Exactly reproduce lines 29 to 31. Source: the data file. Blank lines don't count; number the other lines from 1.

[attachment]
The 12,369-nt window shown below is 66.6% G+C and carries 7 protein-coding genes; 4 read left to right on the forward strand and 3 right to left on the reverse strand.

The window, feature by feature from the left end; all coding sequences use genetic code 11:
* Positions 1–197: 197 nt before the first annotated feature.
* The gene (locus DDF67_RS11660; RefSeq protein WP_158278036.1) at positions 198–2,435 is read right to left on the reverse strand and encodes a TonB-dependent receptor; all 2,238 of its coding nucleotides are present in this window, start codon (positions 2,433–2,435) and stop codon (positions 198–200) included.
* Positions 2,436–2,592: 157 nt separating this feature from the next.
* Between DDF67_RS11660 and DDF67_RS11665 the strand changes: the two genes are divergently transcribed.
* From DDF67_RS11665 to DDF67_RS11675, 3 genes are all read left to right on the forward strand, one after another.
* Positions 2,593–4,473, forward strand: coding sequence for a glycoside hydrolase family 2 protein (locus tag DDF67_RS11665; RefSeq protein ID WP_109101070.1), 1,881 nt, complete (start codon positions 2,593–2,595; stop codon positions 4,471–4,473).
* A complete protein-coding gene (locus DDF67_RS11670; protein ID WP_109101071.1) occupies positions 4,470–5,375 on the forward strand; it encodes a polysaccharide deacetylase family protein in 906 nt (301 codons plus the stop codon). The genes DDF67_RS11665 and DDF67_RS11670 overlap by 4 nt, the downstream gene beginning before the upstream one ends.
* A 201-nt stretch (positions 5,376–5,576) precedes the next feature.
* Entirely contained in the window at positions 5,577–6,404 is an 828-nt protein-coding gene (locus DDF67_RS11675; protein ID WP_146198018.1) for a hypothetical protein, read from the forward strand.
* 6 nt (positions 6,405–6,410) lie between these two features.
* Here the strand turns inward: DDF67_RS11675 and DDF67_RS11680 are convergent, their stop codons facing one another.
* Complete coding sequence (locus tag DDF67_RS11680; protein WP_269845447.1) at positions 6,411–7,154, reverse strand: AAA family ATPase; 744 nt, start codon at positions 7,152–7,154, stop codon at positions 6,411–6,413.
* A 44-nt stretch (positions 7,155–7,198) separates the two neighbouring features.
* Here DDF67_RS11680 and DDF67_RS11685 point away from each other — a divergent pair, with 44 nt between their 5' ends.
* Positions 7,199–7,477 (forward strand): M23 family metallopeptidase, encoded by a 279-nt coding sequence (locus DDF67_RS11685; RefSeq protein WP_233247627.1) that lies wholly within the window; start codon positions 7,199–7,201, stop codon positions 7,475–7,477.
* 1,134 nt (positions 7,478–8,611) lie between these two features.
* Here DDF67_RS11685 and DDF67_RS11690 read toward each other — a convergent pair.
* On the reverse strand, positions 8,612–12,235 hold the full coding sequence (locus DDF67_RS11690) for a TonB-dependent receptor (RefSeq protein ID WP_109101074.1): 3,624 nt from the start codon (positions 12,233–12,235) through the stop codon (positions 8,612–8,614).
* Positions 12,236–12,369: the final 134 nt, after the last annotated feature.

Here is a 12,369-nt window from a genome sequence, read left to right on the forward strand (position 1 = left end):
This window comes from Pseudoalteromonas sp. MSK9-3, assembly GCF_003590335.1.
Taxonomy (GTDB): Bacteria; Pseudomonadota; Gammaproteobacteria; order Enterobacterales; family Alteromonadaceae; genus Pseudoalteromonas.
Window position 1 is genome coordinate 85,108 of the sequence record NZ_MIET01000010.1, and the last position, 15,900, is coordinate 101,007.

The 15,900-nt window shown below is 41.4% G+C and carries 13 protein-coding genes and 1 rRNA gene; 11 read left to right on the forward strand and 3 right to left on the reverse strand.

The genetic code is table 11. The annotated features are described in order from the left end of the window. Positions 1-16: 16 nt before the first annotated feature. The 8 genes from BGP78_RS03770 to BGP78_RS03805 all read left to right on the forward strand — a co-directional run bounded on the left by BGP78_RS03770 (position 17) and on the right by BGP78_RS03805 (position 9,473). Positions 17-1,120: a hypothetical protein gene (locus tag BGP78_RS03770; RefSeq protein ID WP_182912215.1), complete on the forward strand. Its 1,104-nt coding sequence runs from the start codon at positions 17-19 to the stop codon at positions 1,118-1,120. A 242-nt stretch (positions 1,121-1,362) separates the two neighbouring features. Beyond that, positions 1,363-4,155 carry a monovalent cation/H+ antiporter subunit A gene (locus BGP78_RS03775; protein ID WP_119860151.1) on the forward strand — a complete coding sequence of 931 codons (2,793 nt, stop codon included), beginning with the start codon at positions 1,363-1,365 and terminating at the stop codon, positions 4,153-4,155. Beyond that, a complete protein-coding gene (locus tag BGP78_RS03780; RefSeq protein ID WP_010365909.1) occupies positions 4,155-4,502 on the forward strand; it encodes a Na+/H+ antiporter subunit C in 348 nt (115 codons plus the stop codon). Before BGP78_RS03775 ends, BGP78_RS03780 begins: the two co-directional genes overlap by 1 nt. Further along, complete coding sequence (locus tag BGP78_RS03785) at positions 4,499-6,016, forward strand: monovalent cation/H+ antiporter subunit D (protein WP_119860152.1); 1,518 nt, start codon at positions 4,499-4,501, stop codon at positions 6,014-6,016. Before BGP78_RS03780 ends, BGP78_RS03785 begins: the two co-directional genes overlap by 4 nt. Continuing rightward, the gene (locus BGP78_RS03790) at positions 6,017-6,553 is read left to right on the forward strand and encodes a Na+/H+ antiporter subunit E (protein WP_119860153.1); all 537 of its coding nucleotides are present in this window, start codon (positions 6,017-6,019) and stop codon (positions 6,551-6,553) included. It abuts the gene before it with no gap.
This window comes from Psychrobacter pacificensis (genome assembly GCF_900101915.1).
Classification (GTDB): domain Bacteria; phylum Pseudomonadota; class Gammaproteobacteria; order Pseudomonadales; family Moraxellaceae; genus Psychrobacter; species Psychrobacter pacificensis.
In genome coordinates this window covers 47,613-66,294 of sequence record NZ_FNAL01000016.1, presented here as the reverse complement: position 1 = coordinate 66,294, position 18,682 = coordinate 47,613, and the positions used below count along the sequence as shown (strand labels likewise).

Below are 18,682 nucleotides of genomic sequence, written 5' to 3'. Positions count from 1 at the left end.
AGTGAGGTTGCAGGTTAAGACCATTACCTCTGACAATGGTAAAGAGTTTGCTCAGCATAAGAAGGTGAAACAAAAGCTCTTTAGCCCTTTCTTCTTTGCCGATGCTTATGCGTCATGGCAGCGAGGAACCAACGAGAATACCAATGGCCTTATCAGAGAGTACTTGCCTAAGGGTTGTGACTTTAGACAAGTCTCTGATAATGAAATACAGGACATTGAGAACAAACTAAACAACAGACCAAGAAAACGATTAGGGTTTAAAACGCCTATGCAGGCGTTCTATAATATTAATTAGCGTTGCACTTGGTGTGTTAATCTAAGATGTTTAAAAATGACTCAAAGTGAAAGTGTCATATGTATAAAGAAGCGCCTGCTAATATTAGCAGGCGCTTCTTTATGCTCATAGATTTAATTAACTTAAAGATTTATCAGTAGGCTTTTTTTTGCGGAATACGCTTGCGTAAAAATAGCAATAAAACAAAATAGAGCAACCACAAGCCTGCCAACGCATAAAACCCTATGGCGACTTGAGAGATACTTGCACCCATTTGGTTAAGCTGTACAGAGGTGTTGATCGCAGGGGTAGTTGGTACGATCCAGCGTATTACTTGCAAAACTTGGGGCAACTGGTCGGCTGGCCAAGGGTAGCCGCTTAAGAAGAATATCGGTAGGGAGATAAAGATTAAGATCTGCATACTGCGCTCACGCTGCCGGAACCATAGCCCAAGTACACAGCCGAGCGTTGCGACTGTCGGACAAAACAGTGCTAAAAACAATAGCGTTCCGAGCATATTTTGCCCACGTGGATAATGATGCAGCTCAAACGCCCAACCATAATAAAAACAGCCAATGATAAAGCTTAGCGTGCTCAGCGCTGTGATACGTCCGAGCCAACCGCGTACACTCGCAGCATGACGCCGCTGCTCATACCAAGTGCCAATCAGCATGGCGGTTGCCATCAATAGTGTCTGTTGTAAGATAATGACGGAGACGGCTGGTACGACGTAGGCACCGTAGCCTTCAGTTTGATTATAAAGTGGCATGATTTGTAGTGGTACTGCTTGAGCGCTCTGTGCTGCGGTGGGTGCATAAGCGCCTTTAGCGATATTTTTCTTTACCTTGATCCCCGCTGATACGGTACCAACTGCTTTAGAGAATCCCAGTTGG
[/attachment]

Classification (GTDB): domain Bacteria; phylum Pseudomonadota; class Gammaproteobacteria; order Pseudomonadales; family Moraxellaceae; genus Psychrobacter; species Psychrobacter pacificensis.
In genome coordinates this window covers 47,613-66,294 of sequence record NZ_FNAL01000016.1, presented here as the reverse complement: position 1 = coordinate 66,294, position 18,682 = coordinate 47,613, and the positions used below count along the sequence as shown (strand labels likewise).

Below are 18,682 nucleotides of genomic sequence, written 5' to 3'. Positions count from 1 at the left end.